New Yorker Eric Pike, creative director of publications at Martha Stewart Living magazine, claims a lifelong fascination with a single painting: an unsigned portrait of Daniel Webster, the noted early 19th-century Massachusetts lawyer, Congressman and Secretary of State who also happens to be one of Pike's distant relatives. The 19th century American School portrait hung in his childhood home in Princeton, New Jersey, having come into his mother's possession through a great aunt with an interest in ancestral history. (His family ties extend all the way back to the Mayflower pilgrims and Charlemagne!)
"This painting had been sitting in my mother's closet for almost 20 years," says Pike. "I've always loved 19th-century portraiture, and had a special interest in our family connection to this particular portrait. So my mother gave it to me. But by then it was severely damaged, with major tears and discoloration. I immediately thought of Lowy, because our magazine had published an article on the firm. I was aware of Lowy's excellent reputation and knew they would do a great job restoring it." Enter Bill Santel, Lowy's senior paintings conservator who confirms Pike's condition analysis. "The portrait was in pretty bad shape and had been restored at least once before," Santel says. "In addition to the large tears, there was severe cupping and cracking, flake losses and embedded dirt. The natural resin varnish had discolored with age. The portrait also suffered from heat damage—likely because it was hung over a fireplace—causing the varnish to crystalize."
The badly applied and heavy handed oil paint used for the previous restoration, which Santel estimates was done at least 75 years ago, was difficult to remove compared to contemporary synthetic paints, which don't undergo as many chemical alterations with age. Another casualty of the previous restoration was that paper patches had been used on the verso to repair the tears, causing surface deformations. Santel and Lowy's conservation staff had their work cut out for them. The necessary structural work was undertaken first to ensure stability. After being faced with protective mulberry tissue, the portrait was removed from its stretcher. The paper patches were also safely removed at that time. The portrait was then treated with humidity on a pressurized vacuum table to remove the distortions in the paint layer. Once it was lined onto a new linen support, using a Pe-cap and Mylar interface for extra stability, the portrait was ready for cleaning. Bill used the appropriate detergents and solvents to remove the old discolored varnish and previous restorations along with surface and embedded dirt.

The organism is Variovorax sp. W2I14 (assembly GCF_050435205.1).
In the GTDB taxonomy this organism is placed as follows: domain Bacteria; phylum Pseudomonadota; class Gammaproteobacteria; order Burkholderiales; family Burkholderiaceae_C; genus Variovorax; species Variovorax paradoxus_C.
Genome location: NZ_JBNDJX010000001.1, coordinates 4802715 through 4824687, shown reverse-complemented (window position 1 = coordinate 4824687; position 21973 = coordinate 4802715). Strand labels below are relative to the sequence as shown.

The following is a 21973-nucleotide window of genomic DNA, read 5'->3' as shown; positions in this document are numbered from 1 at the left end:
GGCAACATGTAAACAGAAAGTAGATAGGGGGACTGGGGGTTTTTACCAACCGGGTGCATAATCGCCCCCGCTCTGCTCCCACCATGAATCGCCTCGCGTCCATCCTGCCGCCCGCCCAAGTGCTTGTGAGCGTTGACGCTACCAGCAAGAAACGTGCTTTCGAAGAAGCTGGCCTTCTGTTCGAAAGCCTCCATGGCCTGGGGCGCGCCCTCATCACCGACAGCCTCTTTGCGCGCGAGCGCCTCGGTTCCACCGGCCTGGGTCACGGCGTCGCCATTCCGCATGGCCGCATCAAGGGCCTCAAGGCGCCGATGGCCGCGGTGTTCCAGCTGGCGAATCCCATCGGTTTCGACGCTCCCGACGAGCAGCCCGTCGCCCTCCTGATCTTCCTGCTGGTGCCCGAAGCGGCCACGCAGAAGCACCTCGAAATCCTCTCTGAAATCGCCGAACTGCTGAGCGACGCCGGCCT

After a thorough cleaning, the portrait was re-stretched onto its original stretcher. It was also re-varnished, a treatment that not only protects the painting against environmental pollutants but acts as a barrier between the original paint and subsequent inpainting. Bill filled in the tears with reversible vinyl gesso and then inpainted the necessary areas, incorporating selective craquelure, abrasions, accretions and stains using pigments mulled in an acrylic resin. A final coat of synthetic resin varnish sealed the inpainting before a soft finish was applied to achieve a pleasing surface. The previous restoration had been limited both by a lack of modern, professional conservation materials and by a restorer who was not trained in modern practices, according to Bill. "It was a bad attempt to improve the painting," he says. "Now, it's very stable and will remain so for years to come. And it's possible to appreciate the painting as the artist intended, which is always our goal as conservators." As for Pike, he's happy to have his relative back hanging on the wall. "I was very satisfied with the restoration," he says.
"The portrait looks as beautiful as it probably did when it was first created. Perhaps one of my nieces or nephews will inherit it. Preserving my family history was important to me."